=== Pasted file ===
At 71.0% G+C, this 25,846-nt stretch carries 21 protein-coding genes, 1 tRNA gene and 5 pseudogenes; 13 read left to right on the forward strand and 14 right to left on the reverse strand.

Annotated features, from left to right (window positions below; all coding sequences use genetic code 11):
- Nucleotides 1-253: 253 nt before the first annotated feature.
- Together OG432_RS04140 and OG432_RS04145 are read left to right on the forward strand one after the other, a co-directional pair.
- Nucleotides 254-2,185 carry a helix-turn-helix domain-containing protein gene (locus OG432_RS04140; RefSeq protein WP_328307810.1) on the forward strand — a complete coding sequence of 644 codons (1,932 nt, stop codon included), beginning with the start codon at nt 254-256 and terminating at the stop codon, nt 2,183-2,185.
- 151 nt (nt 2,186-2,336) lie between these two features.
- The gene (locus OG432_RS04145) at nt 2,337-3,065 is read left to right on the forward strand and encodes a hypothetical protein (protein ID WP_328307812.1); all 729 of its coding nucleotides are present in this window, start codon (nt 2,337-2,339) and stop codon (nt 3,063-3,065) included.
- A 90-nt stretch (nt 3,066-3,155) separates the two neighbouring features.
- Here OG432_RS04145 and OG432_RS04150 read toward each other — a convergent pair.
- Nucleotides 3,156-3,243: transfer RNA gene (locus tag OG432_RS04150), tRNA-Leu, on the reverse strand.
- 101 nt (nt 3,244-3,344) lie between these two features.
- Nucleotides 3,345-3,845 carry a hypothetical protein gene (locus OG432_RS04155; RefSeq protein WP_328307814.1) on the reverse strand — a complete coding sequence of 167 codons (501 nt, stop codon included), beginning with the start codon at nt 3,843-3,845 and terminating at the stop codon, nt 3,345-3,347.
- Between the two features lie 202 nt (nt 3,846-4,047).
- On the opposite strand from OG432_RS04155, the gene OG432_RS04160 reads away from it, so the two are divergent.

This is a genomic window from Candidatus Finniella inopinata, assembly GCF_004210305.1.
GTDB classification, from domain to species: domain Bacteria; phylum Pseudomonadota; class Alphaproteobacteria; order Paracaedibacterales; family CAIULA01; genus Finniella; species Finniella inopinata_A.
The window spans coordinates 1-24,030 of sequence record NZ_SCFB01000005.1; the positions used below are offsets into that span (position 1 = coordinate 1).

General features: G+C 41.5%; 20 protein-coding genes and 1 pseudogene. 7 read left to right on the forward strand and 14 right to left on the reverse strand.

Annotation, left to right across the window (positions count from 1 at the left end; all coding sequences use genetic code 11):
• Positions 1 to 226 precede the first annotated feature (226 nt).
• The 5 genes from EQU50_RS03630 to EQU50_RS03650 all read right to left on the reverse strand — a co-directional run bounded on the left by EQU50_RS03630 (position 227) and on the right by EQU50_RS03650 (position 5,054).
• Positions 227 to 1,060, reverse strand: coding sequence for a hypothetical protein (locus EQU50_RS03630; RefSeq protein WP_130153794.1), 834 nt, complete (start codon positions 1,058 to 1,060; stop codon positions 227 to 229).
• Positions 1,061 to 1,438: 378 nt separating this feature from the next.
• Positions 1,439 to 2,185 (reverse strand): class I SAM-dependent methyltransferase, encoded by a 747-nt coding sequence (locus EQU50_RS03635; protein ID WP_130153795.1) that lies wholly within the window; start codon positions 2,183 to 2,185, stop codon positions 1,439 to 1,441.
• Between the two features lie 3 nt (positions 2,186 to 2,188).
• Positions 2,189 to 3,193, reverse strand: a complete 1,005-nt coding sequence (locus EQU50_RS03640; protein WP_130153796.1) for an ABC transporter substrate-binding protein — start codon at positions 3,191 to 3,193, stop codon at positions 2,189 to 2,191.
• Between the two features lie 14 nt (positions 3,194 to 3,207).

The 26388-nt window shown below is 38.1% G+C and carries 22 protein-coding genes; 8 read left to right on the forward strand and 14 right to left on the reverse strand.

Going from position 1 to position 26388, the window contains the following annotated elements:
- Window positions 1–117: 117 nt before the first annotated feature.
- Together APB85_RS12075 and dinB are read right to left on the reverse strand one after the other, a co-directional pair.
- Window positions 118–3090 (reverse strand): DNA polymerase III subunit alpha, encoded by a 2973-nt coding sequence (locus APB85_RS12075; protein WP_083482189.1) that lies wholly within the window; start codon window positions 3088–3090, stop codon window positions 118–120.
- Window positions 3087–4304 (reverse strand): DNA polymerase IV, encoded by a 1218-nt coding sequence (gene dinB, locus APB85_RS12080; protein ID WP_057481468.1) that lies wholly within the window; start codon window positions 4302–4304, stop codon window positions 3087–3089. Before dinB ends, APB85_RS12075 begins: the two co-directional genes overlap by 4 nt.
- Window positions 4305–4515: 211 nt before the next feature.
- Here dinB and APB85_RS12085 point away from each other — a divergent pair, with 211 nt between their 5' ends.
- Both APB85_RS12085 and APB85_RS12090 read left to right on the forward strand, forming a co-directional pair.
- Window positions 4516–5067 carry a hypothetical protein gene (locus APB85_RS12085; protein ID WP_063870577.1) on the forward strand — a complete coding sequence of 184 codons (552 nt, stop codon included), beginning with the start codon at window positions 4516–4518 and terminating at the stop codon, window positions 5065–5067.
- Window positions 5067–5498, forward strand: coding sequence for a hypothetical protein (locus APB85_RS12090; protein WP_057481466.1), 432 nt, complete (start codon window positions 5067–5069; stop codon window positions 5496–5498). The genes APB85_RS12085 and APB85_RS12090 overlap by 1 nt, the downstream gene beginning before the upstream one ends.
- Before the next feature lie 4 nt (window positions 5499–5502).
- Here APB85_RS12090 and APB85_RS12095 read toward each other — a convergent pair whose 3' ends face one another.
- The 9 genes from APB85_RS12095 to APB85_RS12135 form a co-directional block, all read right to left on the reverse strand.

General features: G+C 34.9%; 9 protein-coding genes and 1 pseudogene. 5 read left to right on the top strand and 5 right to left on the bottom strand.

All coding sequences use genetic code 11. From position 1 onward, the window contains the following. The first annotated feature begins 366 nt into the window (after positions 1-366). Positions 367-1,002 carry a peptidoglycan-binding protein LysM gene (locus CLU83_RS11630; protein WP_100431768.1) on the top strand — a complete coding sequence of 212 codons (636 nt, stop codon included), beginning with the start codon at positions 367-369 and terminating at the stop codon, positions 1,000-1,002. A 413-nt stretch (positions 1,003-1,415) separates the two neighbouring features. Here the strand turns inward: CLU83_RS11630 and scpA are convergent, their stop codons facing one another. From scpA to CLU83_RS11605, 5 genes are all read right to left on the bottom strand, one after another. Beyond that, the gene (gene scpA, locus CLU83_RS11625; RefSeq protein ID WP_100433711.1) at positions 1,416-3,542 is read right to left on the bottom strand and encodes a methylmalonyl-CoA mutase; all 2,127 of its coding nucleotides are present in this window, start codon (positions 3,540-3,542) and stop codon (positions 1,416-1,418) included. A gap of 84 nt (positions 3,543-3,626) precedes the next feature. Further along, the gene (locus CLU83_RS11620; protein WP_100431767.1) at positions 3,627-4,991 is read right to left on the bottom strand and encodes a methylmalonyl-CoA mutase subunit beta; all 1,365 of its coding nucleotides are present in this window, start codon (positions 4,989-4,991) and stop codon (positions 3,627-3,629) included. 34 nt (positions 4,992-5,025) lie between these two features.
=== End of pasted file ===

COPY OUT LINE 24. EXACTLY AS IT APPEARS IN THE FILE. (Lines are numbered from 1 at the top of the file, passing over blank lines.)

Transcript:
• Positions 1,439 to 2,185 (reverse strand): class I SAM-dependent methyltransferase, encoded by a 747-nt coding sequence (locus EQU50_RS03635; protein ID WP_130153795.1) that lies wholly within the window; start codon positions 2,183 to 2,185, stop codon positions 1,439 to 1,441.